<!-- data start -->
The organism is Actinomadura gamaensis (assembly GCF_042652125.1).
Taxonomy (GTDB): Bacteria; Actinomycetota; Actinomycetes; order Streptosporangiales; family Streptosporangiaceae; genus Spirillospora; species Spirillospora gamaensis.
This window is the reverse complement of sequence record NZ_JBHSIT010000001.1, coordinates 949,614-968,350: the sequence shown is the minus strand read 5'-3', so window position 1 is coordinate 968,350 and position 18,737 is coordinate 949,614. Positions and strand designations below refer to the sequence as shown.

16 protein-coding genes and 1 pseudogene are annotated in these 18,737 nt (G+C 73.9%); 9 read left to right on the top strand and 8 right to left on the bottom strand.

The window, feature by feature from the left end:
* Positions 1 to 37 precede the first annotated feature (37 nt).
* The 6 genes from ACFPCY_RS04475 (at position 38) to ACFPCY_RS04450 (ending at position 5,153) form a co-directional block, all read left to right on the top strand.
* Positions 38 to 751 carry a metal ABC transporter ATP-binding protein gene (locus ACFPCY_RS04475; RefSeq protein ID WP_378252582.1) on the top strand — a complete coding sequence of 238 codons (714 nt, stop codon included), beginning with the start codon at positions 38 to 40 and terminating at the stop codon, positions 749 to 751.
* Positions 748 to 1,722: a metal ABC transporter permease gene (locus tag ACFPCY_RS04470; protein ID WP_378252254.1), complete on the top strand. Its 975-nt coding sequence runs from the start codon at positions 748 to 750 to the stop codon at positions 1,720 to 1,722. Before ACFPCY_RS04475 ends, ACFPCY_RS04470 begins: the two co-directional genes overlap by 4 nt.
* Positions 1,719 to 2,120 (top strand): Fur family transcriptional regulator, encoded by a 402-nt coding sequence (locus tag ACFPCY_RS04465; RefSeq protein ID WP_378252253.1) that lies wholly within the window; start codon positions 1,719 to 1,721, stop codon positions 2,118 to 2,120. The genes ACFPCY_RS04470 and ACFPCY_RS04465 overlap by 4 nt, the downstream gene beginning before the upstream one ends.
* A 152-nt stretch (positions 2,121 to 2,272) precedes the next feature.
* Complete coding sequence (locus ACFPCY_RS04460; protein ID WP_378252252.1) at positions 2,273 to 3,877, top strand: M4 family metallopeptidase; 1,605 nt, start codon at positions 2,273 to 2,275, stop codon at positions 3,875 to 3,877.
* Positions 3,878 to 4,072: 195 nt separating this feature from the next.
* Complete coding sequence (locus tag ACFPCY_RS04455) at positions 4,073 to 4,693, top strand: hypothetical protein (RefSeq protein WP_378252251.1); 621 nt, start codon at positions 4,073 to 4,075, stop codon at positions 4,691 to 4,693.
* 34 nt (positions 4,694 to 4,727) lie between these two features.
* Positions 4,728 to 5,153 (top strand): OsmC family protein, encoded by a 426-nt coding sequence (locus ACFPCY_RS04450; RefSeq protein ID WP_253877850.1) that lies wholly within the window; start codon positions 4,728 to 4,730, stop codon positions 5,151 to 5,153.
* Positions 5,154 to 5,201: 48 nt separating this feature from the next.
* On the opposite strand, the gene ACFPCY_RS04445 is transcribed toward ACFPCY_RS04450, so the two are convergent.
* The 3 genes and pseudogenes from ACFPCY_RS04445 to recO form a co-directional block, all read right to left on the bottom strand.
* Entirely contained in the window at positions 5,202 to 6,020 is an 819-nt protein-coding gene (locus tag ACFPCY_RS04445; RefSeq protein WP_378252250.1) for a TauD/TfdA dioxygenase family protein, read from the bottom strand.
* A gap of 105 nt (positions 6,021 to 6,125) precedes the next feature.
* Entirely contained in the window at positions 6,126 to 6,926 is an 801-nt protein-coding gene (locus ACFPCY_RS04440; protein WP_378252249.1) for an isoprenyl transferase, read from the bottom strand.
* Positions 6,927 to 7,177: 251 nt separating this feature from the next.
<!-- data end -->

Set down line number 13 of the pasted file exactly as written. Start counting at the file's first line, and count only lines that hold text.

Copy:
* Positions 3,878 to 4,072: 195 nt separating this feature from the next.